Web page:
Out-Law News | 12 Oct 2005 | 1:47 pm | 1 min. read
The issue of genetic testing in the workplace came to prominence in 2001 when the US Equal Employment Opportunity Commission (EEOC) took Burlington Northern Santa Fe Railway (BNSF) to court over its practice of genetically testing employees who filed claims for work-related injuries based on carpal tunnel syndrome.
According to the EEOC's complaint, BNSF’s genetic testing program was carried out without the knowledge or consent of its employees, and at least one worker faced being sacked for failing to submit a blood sample for a genetic test.
This, said the EEOC, was in breach of the US Americans with Disabilities Act (ADA), which prohibits discrimination against qualified individuals with disabilities, including prohibiting an employer from seeking disability related information not related to an employee's ability to perform his or her job.
The case settled a few months later, with the BNSF admitting that it carried out the tests and agreeing not to require or carry out such tests in future.
But while genetic testing is still rare in the workplace, there are concerns that the ADA will not be able to regulate all aspects of such testing, and lobby groups have been pushing for separate legislation.
In February 2000 President Clinton issued an Executive Order to Prohibit Discrimination in Federal Employment Based on Genetic Information, which deals with genetic discrimination by federal employers. Private employers, however, may in future find themselves regulated by the Genetic Information Non-Discrimination Act, which was approved by the Senate in February.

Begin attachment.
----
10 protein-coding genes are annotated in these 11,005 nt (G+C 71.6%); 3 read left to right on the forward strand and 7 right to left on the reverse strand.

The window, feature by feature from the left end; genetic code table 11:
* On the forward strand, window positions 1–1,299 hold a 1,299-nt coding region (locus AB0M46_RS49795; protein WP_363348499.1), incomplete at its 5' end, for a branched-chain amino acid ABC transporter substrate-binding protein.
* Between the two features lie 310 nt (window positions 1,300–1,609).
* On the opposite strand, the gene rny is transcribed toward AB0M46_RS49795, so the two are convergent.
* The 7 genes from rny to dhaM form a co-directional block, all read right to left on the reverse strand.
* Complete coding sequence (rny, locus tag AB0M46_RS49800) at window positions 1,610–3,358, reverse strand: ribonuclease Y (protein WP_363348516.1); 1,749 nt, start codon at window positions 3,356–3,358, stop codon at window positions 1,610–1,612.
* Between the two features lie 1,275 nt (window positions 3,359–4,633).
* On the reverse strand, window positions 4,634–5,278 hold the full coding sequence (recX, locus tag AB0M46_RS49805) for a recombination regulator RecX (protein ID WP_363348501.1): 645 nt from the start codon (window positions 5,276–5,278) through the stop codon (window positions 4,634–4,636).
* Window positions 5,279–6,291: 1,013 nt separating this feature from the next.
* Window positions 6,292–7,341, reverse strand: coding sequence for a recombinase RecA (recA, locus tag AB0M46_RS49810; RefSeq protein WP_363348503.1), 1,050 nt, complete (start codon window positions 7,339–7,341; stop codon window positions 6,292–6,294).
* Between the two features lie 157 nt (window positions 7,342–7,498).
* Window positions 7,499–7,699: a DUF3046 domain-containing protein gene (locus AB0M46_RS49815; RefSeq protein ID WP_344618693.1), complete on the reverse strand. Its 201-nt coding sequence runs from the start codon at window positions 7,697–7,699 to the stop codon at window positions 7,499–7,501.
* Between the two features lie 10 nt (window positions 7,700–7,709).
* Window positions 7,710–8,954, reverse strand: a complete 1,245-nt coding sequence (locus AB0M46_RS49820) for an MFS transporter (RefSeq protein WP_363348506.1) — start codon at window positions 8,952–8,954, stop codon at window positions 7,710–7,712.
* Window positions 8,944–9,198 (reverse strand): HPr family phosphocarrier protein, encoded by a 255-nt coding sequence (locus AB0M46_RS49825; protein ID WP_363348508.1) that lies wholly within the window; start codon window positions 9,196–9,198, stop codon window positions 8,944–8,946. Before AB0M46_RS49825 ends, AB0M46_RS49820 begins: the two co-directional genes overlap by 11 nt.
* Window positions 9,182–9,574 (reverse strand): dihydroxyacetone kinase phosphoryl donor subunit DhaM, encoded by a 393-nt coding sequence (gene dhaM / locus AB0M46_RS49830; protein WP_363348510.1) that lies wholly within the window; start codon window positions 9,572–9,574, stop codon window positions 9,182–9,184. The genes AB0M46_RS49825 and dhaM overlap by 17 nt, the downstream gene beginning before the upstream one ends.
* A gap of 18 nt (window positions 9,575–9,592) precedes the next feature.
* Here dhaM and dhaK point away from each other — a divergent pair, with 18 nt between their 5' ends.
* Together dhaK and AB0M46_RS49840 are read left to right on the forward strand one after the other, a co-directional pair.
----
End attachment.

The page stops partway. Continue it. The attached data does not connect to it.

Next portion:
The Act sets out how genetic information should be protected in both an insurance and employment setting. It is also hoped that it will aid genetic research by making individuals feel protected when participating in clinical trials and other research activities.
A similar measure is currently working its way through the House of Representatives, after which it must be approved by President Bush before it can become law.
IBM, one of the largest US employers, pre-empted the legislation on Monday, announcing in a memo to staff that it would not use genetic information either to screen employees and job applicants or to assess whether staff members were eligible to join benefits or health-care schemes.
Speaking to Reuters, IBM's chief privacy officer, Harriet Pearson, explained that genetic screening “has nothing to do with your employment, how good your contributions are, how good of a team member you are, so making a policy statement in this case is the right thing to do”.